JAKARTA: Millions of Indonesians, braving every conceivable discomfort on creaky and congested public transport, are flocking home from cities in the annual exodus that marks the end of Ramadan.
City dwellers, in a tradition known as mudik (going upstream), travel to their home villages or towns to celebrate Aidilfitri festival tomorrow and Wednesday with family and friends.
Transport Minister Agum Gumelar has estimated the number of public passengers at 18.86 million during the week before and the week after Aidilfitri.
In this city alone, some 2.1 million people or a quarter of its population are expected to leave town. More than half the country's 212 million people live in cities and more than 80% of Indonesians are Muslims.
Some 120,000 police have been deployed to safeguard the exodus and the holiday season. Police chief Dai Bachtiar has warned of possible terrorist attacks during Aidilfitri.
Police have said they are carrying explosives and are planning fresh attacks.
Crowds began converging on city train and bus stations last week, testing the limits of a public transport system notorious for its inadequacies.
Some rail travellers even perched on buffers between carriages.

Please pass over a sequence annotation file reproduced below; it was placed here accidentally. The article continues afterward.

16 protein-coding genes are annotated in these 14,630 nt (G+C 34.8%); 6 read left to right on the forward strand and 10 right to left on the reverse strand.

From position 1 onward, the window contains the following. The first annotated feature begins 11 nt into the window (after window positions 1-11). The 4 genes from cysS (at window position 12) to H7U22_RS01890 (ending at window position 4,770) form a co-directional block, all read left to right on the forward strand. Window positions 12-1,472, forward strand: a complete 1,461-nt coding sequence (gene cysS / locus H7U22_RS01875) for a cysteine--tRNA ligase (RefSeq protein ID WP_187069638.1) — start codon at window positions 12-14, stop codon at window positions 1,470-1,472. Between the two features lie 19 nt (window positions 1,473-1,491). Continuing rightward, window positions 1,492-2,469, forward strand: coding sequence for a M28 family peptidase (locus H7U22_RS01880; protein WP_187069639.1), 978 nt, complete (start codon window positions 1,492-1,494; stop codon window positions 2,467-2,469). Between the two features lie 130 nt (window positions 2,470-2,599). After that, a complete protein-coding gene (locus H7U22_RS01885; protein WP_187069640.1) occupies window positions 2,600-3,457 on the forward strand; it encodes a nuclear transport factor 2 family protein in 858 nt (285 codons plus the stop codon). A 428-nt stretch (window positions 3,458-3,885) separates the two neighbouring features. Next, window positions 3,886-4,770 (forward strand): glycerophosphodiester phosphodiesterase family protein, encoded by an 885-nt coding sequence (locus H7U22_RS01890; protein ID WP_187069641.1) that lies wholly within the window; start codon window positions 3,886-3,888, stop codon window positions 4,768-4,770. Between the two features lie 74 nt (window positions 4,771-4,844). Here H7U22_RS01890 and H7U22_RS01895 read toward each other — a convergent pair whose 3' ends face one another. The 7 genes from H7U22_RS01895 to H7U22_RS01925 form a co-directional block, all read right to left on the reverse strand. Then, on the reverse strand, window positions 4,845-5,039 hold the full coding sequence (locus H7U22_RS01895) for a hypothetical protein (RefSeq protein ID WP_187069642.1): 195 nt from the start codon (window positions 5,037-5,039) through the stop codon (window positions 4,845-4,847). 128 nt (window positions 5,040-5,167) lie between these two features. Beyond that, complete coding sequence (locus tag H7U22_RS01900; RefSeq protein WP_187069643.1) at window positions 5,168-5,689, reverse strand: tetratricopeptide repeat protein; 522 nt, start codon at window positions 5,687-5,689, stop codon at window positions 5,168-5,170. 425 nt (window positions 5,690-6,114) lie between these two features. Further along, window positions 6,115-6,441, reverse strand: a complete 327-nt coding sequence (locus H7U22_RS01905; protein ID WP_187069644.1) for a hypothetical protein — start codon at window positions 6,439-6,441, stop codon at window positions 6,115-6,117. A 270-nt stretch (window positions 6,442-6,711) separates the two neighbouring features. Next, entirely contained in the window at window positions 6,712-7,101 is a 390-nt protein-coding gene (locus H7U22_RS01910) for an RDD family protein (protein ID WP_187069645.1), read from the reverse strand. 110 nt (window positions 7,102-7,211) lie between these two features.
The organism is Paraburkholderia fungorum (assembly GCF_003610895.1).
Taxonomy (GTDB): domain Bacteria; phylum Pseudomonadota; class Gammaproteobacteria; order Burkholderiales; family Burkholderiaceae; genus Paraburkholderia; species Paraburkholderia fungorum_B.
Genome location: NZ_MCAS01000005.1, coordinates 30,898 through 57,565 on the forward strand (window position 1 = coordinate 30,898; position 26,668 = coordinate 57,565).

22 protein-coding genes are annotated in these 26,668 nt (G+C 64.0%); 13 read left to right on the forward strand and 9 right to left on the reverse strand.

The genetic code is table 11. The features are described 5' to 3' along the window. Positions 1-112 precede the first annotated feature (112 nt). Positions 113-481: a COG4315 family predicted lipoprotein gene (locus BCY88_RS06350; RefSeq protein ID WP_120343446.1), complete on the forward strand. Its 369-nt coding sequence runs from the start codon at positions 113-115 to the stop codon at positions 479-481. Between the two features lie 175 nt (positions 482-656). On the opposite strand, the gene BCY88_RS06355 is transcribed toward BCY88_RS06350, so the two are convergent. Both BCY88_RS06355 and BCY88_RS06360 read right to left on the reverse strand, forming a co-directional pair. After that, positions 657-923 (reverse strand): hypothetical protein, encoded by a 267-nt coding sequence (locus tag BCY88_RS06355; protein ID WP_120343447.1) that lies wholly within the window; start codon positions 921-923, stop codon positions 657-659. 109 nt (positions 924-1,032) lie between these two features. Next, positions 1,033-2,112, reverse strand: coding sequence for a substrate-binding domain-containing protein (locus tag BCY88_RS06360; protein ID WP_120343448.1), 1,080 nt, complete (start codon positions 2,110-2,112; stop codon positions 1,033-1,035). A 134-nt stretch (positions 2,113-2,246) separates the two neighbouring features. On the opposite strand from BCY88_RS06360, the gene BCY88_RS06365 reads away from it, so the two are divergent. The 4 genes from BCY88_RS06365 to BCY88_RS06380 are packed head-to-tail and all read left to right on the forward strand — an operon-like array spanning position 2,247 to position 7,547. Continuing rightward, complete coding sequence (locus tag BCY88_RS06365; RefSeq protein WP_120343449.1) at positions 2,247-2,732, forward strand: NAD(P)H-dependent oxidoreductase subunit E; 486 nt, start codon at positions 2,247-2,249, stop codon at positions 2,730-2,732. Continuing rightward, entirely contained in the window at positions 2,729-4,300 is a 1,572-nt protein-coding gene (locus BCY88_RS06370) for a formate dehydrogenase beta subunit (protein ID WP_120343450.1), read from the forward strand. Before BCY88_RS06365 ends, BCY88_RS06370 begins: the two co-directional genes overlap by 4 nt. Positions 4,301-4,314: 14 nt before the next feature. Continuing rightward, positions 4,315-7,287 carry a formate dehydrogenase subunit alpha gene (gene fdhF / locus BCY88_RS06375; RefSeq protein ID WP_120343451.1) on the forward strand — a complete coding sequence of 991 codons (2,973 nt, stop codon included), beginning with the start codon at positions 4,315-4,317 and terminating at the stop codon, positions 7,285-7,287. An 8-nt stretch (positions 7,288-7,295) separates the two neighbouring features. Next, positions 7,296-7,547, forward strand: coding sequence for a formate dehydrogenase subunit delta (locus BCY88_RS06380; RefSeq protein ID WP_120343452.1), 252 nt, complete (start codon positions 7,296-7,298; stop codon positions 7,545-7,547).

Whole families spent the night in ticket queues.
Even though staff at Senen railway station here said all tickets had been sold, “I will stay here and wait, hoping for a miracle,” textile worker Robi told the Jakarta Post last week.
Others packed cars to endure long traffic jams, bad roads and heavy rain on their way home. Newspapers reported seeing parents with three children and their bags on a single motorcycle, and three-wheeler motorcycle taxis bursting with people and luggage.
Since the opportunity to go home is rare, people do not travel light. A tradition of giving gifts, coupled with the need to impress the folks back home, means bulky boxes and bags and a debt burden.
Some 31,744 buses, 261 trains, 553 ships and 168 aircraft had been readied across the country to handle the exodus and the return to the cities, Gumelar said.
The government has stepped up its war on ticket touts, offering free tickets for those who report scalpers and extending the reservation period.
The exodus eases the congestion and traffic jams here but the return home always brings more people than the number who left.
Hopes of finding a better life in the city, fuelled by boasts from visiting relatives, prompt many people from the countryside to accompany them back here after Aidilfitri.
Sylviana Murni, the head of the population office here, said 231,528 newcomers came here last year after the festival, putting further pressure on the already strained infrastructure. – AFP
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